Heroin has made its way into every town across the country. According to a new federal data, heroin-related deaths quadrupled in the U.S. from 2010-2013. The report which was conducted by the National Center for Health Statistics (NCHS) shows that from 2010 to 2013 drug poisoning deaths involving heroin increased fourfold. In 2010 there were 0.7 deaths per 100,000 people which increased to 2.7 deaths per 100,000 people in 2013. The rate of overdose was close to four times higher among males than among females in 2013.
The scariest thing about the heroin epidemic is that it is effecting every category of people. Heroin related drug poisoning deaths have increased in all age groups, races and ethnic groups. Every region in America has experienced an increase with the largest being in the Midwest.
This will come as no surprise to many people who have been following this issue. Most of us are related to or know someone who has had an issue with opiates. It is a very common thing in present day to be affected by this epidemic in one way or another. The main reason for the heroin issue the country is facing can be blamed on the painkiller problem. The NCHS released a different report last month that stated more people over the age of 20 are using opioids than ever before. The number of people who used a painkiller stronger than morphine increased from 17% to 37% from the early 2000's to about a decade later.
These numbers are alarming and should be causing much concern. The problem is that many states have made significant changes to their laws and ways to combat the prescription painkiller epidemic but many believe the major damage has already been done. Prescription painkillers were very easy to obtain over the past 15 years and now that they are much harder to get, people are resorting to using heroin. Heroin is just as strong but much more dangerous. You can never tell how potent the heroin you are about to use is, compared to a pill that has quality control with specific dosages.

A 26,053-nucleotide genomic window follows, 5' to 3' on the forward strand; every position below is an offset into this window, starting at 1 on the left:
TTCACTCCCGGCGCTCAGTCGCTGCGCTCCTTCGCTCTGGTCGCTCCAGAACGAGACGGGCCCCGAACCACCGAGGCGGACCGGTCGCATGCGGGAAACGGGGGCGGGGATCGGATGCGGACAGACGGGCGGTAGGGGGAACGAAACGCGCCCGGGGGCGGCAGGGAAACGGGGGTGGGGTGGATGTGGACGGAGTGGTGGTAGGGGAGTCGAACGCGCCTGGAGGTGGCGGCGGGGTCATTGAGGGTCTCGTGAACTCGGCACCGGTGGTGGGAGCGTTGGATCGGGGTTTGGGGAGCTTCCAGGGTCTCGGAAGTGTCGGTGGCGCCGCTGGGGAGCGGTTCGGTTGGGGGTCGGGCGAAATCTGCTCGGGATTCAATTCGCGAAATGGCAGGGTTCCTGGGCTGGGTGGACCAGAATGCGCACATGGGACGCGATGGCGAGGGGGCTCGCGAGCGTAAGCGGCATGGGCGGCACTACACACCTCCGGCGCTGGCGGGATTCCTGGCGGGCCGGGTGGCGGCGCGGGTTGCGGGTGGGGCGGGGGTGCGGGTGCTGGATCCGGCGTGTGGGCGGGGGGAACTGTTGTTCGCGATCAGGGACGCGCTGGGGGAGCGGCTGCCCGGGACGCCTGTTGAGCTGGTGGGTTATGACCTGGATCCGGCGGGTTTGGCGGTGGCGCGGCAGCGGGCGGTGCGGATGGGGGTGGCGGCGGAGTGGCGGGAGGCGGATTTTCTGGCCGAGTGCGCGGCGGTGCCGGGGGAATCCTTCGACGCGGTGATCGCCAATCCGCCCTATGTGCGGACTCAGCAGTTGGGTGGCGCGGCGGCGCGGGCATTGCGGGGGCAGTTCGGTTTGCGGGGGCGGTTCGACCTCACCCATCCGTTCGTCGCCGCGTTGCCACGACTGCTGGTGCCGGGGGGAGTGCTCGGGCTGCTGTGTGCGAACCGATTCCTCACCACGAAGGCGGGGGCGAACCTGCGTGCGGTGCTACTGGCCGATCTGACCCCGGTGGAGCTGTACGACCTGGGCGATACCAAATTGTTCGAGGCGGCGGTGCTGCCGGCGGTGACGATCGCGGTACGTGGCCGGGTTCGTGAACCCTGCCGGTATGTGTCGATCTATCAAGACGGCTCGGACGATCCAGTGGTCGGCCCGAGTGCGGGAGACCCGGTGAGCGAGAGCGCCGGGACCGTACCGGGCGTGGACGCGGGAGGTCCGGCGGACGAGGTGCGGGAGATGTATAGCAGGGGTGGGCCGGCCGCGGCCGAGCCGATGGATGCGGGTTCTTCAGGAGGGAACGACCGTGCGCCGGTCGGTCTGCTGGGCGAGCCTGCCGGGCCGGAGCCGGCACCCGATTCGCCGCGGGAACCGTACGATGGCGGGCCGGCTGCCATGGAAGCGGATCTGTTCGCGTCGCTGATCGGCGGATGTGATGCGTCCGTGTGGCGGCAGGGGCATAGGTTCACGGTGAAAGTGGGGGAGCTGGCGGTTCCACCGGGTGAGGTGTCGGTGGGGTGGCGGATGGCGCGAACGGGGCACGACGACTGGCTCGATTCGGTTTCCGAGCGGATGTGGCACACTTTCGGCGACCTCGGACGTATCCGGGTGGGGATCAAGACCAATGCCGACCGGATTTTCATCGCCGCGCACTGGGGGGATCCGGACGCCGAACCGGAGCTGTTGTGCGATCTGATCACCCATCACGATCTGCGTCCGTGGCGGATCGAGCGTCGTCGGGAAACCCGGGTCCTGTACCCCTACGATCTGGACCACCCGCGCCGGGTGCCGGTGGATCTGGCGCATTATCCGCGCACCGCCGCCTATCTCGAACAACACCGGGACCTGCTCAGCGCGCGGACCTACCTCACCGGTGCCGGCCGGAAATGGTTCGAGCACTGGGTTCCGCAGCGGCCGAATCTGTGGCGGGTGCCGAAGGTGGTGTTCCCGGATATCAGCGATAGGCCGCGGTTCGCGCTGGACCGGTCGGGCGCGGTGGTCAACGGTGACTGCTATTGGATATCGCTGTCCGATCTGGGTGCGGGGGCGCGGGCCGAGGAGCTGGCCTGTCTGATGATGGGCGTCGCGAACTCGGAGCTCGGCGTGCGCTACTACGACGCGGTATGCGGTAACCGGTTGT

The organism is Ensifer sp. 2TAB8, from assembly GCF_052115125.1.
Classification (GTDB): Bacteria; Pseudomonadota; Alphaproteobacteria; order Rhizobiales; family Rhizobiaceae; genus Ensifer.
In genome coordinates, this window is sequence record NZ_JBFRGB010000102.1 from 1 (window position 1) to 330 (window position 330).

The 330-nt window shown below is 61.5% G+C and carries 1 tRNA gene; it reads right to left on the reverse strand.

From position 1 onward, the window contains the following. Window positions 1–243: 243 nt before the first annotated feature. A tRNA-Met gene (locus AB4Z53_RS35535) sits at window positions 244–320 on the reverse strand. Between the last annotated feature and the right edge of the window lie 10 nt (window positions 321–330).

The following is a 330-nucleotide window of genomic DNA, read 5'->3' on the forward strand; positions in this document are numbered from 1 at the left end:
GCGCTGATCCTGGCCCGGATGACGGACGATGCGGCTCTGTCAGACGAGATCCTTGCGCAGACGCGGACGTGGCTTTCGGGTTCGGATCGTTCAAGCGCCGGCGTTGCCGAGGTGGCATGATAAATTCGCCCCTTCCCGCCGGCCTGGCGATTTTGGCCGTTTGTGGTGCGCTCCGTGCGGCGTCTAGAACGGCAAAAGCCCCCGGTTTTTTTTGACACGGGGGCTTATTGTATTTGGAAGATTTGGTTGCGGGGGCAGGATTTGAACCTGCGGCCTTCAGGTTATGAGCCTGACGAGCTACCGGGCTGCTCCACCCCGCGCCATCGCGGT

Although states are taking the steps to put a dent in the numbers of people becoming addicted to painkillers, it will never stop completely. Many states have implemented prescription drug monitoring programs for doctors and pharmacists to use to fight against “doctor shopping.” A recent study found that over 50% of doctors who were part of the study have never used the systems because of time constraints and how hard the systems are to use. It will make no difference in the numbers of abusers if the great plans that have been put forth are not used. Unfortunately, none of these programs are mandatory. Some states are trying to push laws that make it mandatory to use the systems but are heavily fought against.
The sad truth is that we will not see much decline over the next few years. These drugs have become common place in our country and will continue to create havoc.